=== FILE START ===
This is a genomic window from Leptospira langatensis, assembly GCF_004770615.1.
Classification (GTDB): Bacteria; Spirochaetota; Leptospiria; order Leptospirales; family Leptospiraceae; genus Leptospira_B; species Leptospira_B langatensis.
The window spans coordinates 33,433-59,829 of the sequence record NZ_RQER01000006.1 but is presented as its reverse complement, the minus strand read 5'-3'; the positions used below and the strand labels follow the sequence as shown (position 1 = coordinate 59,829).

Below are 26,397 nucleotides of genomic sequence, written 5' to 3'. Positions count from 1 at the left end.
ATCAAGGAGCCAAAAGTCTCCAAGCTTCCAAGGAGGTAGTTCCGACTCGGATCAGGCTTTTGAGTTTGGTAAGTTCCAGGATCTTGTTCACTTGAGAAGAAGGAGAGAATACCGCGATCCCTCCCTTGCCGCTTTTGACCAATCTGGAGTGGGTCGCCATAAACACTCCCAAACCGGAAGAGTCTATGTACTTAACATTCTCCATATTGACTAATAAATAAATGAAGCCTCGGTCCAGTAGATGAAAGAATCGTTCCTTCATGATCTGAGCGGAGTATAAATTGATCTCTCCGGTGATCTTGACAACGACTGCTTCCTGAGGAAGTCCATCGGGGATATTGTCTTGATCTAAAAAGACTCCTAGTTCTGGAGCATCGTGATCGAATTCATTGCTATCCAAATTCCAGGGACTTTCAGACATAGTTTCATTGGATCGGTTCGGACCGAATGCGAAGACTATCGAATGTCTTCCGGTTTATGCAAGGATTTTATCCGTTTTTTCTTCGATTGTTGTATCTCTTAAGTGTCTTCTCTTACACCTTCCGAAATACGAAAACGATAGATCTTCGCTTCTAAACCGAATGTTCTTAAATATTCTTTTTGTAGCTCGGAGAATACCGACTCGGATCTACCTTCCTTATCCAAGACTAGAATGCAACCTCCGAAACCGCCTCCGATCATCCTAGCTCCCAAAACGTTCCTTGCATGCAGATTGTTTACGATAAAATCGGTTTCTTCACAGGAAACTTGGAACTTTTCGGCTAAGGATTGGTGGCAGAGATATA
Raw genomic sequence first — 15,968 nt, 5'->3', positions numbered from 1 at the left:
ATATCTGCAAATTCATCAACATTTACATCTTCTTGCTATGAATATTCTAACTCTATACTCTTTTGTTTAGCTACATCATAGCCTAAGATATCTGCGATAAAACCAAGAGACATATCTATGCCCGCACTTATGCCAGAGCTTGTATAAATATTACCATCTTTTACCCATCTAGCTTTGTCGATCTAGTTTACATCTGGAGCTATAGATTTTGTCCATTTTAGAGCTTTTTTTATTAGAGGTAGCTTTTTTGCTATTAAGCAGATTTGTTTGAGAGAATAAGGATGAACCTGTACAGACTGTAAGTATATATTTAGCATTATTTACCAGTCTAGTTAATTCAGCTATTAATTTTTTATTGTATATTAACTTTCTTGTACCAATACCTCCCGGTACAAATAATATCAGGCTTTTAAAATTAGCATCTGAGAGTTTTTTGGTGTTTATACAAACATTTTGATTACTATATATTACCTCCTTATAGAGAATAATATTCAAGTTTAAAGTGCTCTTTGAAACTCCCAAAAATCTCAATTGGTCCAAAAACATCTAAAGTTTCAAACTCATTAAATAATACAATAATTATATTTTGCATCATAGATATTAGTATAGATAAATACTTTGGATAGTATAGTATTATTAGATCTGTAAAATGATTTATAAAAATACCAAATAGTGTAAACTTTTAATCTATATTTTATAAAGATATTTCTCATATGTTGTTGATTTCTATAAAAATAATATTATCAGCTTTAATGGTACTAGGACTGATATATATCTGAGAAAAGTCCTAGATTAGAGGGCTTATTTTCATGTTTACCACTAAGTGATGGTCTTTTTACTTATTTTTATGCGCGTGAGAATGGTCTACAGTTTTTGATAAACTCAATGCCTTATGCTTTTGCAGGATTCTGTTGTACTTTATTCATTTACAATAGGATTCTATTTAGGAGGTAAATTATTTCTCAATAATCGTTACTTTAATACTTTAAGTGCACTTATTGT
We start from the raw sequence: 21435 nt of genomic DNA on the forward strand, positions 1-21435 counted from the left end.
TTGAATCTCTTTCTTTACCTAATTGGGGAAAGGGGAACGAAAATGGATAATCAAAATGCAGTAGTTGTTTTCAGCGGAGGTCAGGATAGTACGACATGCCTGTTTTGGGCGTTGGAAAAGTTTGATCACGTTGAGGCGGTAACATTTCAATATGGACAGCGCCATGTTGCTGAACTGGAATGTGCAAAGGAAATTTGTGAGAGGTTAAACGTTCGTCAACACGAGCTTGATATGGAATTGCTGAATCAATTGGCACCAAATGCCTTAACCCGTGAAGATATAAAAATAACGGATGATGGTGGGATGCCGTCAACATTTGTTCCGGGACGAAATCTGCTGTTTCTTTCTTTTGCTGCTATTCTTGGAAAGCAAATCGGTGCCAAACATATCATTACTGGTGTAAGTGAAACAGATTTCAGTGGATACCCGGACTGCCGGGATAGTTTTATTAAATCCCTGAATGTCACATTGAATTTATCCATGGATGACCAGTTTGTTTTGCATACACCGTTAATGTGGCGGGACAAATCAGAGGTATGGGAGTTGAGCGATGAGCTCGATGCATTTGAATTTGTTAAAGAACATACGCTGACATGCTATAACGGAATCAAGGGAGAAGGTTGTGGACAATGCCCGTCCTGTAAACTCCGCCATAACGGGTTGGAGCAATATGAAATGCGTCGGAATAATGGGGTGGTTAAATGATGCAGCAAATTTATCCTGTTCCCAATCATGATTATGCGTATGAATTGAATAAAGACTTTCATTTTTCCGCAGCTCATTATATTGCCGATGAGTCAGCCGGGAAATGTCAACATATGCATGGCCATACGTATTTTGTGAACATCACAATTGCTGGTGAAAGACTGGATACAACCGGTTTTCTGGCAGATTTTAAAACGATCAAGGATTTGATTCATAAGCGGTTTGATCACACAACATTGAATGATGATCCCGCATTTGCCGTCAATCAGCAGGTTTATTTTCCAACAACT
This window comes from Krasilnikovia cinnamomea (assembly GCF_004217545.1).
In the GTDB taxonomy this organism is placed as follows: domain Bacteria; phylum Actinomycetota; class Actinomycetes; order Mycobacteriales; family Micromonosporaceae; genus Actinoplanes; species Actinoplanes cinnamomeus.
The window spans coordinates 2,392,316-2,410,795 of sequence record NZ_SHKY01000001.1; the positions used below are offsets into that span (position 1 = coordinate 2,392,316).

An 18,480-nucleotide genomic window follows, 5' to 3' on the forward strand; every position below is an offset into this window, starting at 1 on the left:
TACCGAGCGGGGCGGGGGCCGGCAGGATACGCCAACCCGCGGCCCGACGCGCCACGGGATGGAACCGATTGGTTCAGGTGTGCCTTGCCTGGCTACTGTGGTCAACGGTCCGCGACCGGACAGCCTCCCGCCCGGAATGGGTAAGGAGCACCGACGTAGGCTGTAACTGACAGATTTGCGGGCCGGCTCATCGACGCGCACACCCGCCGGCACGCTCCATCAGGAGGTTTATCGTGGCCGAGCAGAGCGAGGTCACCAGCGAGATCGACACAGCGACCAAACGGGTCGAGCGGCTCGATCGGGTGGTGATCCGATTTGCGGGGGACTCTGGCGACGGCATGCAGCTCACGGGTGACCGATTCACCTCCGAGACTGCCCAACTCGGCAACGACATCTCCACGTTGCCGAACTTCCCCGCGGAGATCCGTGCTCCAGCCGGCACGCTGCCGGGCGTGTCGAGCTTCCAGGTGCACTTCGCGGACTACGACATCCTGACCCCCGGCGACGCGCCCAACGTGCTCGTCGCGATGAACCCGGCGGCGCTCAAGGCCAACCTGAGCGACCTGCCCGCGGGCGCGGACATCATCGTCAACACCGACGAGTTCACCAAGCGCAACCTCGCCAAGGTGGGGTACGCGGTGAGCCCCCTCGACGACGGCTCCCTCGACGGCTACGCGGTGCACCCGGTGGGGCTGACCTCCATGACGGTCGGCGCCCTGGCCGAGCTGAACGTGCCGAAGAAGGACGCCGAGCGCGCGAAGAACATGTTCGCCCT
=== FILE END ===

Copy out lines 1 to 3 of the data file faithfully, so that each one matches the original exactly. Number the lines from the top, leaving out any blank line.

This is a genomic window from Leptospira langatensis, assembly GCF_004770615.1.
Classification (GTDB): Bacteria; Spirochaetota; Leptospiria; order Leptospirales; family Leptospiraceae; genus Leptospira_B; species Leptospira_B langatensis.
The window spans coordinates 33,433-59,829 of the sequence record NZ_RQER01000006.1 but is presented as its reverse complement, the minus strand read 5'-3'; the positions used below and the strand labels follow the sequence as shown (position 1 = coordinate 59,829).